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What Should Investors Expect From High-Yield Bonds Today?

Sumit Desai, CFA

Sumit Desai: Hi, I'm Sumit Desai--senior fixed-income analyst with Morningstar's manager research team. Joining me today is Jim Keenan, global head of credit at BlackRock. Jim is the lead portfolio manager of BlackRock High Yield Bond (BHYAX).

Jim, thank you for joining me today.

James Keenan: Thanks, Sumit.

Desai: As lead manager of the high-yield portfolio, obviously you have a lot of views on where we are within the credit cycle. Maybe you could spend a little bit of time talking about where exactly we are within the credit cycle and your expectations for the high-yield asset class going forward.

Keenan: We're definitely in the later stages of the credit cycle here. But the question is how much longer do we have and what types of assets and risks do you want to have at this point. And obviously, I think at this stage in the cycle is when you start to see a lot of the protections start to get stripped out of bonds. Covenants start to get weaker; you start to get more aggressive with regard to your management teams; and corporations start to add more risk, whether that's through M&A activity or shareholder-friendly buybacks and dividends and those types of things.

So, you really have to be disciplined on the types of risks that you're buying when you're adding leveraged credit risk or high yield or bank loans. I think you have to be disciplined, diversified, and really specific to the security level that you're buying. For the asset class as a whole, we have not viewed this as a great opportunity. The question is where we are in the cycle and the different types of risk rewards that you want to have. We're in a period of time where we're still in a low-growth environment. We're still seeing modest inflation, and the economy is still continuing to improve.

So, at this point in time, when you look at the world's fixed-income asset classes, 85% of them are still trading at less than 4%. When you look at equities, you still have high multiples right now. Nothing looks really cheap at the time when I would say volatility is coming back to the market. And so when we look at this, if the market over the next two to three years is going to be in a modest-growth environment--even though [volatility] is coming back--the high-yield asset class, we think, is looking at a 4% to 6% type of return. That's not attractive in historical terms, but it's still good in relative terms when compared with the risk of drawdown or volatility in the equities or the low carry or interest-rate risk that you might have at this point in the cycle in most fixed-income assets.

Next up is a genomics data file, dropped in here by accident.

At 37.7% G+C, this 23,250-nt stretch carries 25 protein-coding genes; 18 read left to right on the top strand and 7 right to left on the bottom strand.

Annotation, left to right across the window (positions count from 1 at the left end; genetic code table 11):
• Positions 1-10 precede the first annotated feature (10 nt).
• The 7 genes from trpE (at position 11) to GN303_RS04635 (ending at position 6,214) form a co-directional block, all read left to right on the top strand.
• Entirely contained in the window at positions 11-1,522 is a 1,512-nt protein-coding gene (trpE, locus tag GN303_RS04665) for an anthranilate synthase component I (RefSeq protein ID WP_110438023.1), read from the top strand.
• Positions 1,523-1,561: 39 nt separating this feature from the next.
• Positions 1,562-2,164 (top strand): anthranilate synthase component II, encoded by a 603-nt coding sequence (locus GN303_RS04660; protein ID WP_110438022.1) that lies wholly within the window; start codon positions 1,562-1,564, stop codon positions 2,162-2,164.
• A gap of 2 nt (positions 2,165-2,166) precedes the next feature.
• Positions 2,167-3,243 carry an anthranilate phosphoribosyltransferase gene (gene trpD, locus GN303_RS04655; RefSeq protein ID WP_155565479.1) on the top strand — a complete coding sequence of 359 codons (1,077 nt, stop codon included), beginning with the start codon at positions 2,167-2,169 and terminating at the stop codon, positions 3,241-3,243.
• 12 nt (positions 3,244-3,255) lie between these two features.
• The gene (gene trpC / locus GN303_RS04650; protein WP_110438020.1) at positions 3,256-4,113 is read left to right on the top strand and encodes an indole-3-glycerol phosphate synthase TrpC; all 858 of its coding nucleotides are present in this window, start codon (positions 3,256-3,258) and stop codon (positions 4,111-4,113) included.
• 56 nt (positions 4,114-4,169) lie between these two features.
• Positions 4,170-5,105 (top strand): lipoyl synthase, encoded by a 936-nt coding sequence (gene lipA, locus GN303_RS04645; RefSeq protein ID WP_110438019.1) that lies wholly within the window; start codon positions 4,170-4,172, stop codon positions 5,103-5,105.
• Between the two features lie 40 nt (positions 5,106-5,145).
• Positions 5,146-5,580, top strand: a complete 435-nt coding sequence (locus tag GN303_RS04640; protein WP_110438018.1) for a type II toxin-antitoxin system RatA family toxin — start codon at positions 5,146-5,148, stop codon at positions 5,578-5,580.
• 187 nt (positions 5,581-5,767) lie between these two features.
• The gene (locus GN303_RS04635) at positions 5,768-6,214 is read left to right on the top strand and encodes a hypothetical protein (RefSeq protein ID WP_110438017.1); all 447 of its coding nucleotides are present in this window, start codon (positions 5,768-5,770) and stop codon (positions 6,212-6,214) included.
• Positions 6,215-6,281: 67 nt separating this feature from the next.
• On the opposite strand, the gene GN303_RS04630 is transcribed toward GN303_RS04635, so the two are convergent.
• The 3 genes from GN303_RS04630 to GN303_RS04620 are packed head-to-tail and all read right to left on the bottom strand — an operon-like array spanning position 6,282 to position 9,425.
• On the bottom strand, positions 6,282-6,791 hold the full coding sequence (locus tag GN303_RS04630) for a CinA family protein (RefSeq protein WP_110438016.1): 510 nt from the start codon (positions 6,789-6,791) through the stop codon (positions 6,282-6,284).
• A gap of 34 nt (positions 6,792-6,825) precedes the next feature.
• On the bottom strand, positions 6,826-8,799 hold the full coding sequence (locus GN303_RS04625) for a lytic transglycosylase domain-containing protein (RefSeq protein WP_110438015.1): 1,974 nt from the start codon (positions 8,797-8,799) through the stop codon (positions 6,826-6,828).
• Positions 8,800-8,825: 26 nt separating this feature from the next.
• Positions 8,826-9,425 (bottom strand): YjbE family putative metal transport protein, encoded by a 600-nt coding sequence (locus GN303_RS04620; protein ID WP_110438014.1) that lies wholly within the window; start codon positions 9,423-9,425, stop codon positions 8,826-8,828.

Desai: Obviously, a hot topic for all bond investors right now is the Federal Reserve and what they'll do with rates. How would you expect high yield and, specifically, your fund to perform in an environment where the Fed is raising rates?

Keenan: I think the Fed is going to obviously raise rates, and we still believe it's going to be a slow path, as they start to move away from their zero-interest-rate policy. And that's largely because of our expectations of modest growth and modest inflation increases. That is still positive from a corporate-earnings perspective, and it's still positive from a credit perspective. High yield and bank loans tend to do well in rising-rate environments that are coupled with an improving economic perspective. We think that, in the high-yield market, there is some volatility on the longer end--call it closer to 10-year high-yield bonds. But high yield still is relatively countercyclical, and so we think at a 500 [basis-point spread over Treasuries] that high yield will still do well. And again, that's mid-single digits. But relative to other fixed-income assets that might have a negative return because of a rising-rate environment, high yield still stands out as being pretty good in this part of the cycle.